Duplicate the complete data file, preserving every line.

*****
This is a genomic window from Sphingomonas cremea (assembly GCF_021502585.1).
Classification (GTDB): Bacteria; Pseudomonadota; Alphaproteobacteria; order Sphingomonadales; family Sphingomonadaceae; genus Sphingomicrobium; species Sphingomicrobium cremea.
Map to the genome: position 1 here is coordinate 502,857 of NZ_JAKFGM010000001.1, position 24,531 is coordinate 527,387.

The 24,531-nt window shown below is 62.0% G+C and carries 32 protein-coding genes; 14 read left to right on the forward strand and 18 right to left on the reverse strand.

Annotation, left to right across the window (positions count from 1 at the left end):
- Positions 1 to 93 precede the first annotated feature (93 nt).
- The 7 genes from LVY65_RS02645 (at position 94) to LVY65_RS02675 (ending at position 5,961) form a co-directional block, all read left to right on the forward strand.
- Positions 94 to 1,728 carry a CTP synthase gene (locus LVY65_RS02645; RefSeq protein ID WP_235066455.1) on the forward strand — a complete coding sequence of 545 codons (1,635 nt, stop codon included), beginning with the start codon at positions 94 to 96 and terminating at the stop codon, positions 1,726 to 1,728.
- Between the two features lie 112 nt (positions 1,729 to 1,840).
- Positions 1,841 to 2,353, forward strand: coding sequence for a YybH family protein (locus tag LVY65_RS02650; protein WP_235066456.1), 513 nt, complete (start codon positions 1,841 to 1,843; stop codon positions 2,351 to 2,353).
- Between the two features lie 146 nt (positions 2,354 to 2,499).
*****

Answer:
This is a genomic window from Sphingomonas cremea (assembly GCF_021502585.1).
Classification (GTDB): Bacteria; Pseudomonadota; Alphaproteobacteria; order Sphingomonadales; family Sphingomonadaceae; genus Sphingomicrobium; species Sphingomicrobium cremea.
Map to the genome: position 1 here is coordinate 502,857 of NZ_JAKFGM010000001.1, position 24,531 is coordinate 527,387.

The 24,531-nt window shown below is 62.0% G+C and carries 32 protein-coding genes; 14 read left to right on the forward strand and 18 right to left on the reverse strand.

Annotation, left to right across the window (positions count from 1 at the left end):
- Positions 1 to 93 precede the first annotated feature (93 nt).
- The 7 genes from LVY65_RS02645 (at position 94) to LVY65_RS02675 (ending at position 5,961) form a co-directional block, all read left to right on the forward strand.
- Positions 94 to 1,728 carry a CTP synthase gene (locus LVY65_RS02645; RefSeq protein ID WP_235066455.1) on the forward strand — a complete coding sequence of 545 codons (1,635 nt, stop codon included), beginning with the start codon at positions 94 to 96 and terminating at the stop codon, positions 1,726 to 1,728.
- Between the two features lie 112 nt (positions 1,729 to 1,840).
- Positions 1,841 to 2,353, forward strand: coding sequence for a YybH family protein (locus tag LVY65_RS02650; protein WP_235066456.1), 513 nt, complete (start codon positions 1,841 to 1,843; stop codon positions 2,351 to 2,353).
- Between the two features lie 146 nt (positions 2,354 to 2,499).